Sir Keir Starmer plotting major Brexit intervention as he seeks to ‘come clean’ on plans

David Miliband slams Labour's 2019 election approach

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The Labour leader is understood to be preparing a speech on the UK’s immigration strategy outside the EU in a bid to prove his party can be trusted on taking back control. The party suffered humiliation at the polls in 2019 after Labour’s manifesto promised a second EU referendum and outlined plans to protect the rights of free movement even if Britain voted for a second time to quit.

Dozens of constituencies in former strongholds for the party backed the Tories for the first time in decades in order to “get Brexit done”.

Just months after the drubbing at the ballot box, when Sir Keir was campaiging to be made Labour leader, he pledged to continue supporting the UK’s former open borders policy.

He promised the party’s members he would “defend free movement as we leave the EU”.

But fearing his party will still not be trusted by voters unless he shifts his stance, he is now preparing a speech to fully set out Labour’s policy.

Set to be delivered ahead of the annual party conference in September, he will promise not to reverse free movement and set out how he would tackle matters such as illegal immigration.

A Labour source told The Times: “Keir recognises that it’s time to put a line in the sand and stop any speculation about what our position on immigration might be.”

The Opposition leader has been vocally critical of the Government’s deal with Rwanda to resettle those who arrive illegally in the African country.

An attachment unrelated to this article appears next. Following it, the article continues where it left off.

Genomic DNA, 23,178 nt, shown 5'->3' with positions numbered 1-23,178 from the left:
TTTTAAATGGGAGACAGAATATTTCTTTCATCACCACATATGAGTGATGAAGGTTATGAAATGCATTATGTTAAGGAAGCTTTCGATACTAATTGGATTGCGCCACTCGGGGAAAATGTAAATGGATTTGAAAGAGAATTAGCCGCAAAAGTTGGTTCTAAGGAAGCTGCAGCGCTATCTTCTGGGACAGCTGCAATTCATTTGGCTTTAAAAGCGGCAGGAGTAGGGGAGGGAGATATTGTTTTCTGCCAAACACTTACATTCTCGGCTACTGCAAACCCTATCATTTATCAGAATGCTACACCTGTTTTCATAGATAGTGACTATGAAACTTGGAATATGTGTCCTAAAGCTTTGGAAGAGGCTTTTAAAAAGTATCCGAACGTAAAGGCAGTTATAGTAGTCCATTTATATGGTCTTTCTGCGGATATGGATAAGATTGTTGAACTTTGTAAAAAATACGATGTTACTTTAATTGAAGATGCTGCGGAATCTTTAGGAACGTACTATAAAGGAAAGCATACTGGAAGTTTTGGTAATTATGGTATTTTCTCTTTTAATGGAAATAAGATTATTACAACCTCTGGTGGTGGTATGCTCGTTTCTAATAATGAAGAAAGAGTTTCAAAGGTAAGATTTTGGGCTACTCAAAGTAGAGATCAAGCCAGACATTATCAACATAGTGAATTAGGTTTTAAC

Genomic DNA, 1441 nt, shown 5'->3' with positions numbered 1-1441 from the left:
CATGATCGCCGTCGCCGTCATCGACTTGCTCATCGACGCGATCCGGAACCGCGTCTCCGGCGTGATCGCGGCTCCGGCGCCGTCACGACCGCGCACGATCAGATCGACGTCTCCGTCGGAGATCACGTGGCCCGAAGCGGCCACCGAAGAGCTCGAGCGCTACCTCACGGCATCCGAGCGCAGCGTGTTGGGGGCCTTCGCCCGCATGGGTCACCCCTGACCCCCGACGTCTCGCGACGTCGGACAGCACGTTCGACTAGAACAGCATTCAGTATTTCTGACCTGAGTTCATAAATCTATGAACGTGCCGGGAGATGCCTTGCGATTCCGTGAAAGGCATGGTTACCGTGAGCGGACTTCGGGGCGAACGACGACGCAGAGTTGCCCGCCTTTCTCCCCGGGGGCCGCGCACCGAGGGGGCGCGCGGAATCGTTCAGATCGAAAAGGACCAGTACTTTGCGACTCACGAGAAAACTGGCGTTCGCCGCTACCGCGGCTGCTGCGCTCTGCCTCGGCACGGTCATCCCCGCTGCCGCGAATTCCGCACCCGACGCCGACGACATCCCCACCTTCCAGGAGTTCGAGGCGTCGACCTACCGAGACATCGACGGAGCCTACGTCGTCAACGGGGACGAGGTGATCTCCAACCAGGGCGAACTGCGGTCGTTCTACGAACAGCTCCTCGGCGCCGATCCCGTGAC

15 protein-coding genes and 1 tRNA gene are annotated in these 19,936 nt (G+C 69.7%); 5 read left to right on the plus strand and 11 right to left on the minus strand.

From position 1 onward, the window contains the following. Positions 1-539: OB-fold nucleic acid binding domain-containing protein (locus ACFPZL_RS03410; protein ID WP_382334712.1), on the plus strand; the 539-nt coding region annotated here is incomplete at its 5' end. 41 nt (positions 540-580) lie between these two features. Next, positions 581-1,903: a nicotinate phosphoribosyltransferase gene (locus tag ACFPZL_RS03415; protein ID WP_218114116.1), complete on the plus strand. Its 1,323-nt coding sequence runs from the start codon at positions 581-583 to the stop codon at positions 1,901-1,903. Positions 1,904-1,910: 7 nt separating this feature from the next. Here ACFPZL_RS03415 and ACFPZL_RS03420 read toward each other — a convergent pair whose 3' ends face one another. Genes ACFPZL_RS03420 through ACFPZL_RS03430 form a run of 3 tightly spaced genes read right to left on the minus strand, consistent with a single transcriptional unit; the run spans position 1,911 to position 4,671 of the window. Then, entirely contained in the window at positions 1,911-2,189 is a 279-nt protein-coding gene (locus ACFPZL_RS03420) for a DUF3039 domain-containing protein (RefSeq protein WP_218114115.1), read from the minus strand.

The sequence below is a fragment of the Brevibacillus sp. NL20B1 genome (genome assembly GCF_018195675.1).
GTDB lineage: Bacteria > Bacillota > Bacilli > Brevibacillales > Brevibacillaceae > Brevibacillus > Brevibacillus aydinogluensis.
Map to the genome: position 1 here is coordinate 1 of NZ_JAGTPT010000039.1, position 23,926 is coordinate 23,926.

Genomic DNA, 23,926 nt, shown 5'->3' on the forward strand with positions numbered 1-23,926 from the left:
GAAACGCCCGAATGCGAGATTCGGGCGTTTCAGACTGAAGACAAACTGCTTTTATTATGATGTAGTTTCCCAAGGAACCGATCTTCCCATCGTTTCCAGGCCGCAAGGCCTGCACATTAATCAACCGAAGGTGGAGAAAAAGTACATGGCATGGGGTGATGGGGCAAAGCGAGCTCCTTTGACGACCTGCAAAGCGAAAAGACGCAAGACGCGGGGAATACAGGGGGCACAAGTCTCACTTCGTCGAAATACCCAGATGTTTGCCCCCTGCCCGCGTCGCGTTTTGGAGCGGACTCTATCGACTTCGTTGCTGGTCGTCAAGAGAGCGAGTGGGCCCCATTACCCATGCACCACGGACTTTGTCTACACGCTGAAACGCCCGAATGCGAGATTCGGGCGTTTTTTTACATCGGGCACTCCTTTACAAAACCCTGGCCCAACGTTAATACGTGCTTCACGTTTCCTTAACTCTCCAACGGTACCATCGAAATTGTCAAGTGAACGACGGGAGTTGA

But he had failed to explain what he would do if in No10 to address the issue himself.

Sir Keir has struggled to keep his own MPs on message when it comes to Brexit and free movement.

Just last week it emerged a member of his frontbench had hinted the party could push for a full return to EU membership.

Shadow minister for victims and youth justice, Anna McMorrin, told Labour members at a meeting: “I hope eventually we will get back into the single market and the customs union and who knows in the future.”

Yesterday, backbencher Stella Creasy also spoke out about the need for rejoining the customs union.

“For fear of saying the wrong thing, many in Labour claim it is better to say nothing at all about Brexit,” she wrote in The Observer.

“But such reticence does not honour those who voted Leave — or Remain.”

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The chairwoman of the Labour Movement for Europe added: “We can’t solve the cost-of-living crisis without revisiting what leaving the single market and customs union has done to grocery shopping.”

A spokesman for Sir Keir was forced to shut down talk of rejoining the single market in the wake of Ms McMorrin’s remarks.

He said: “Policy is clear.

“We need a strong relationship with EU partners but that does not involve membership of the customs union or the single market.”

The pressure from Labour MPs comes amid continued speculation that the party has done a deal with the Lib Dems to help oust the Conservatives.

The Lib Dems remain fierce critics of Brexit and have been unashamed in promoting the overturning of Brexit.

Last month the party’s leader, Ed Davey, indicated he was looking to force Sir Keir to adopt a more pro-EU stance if Labour was a minority government after the next election.

He said a hung parliament means “you can exercise influence in many, many ways”.

The europhile added: “They key thing for me is making sure that we have the numbers to be able to influence that, so we can move away from this frankly indecent Government that’s got no moral authority, that’s got no plan for our country, and replace it with a Parliament where – it may be different parties put their ideas together – we work for the national interest.”

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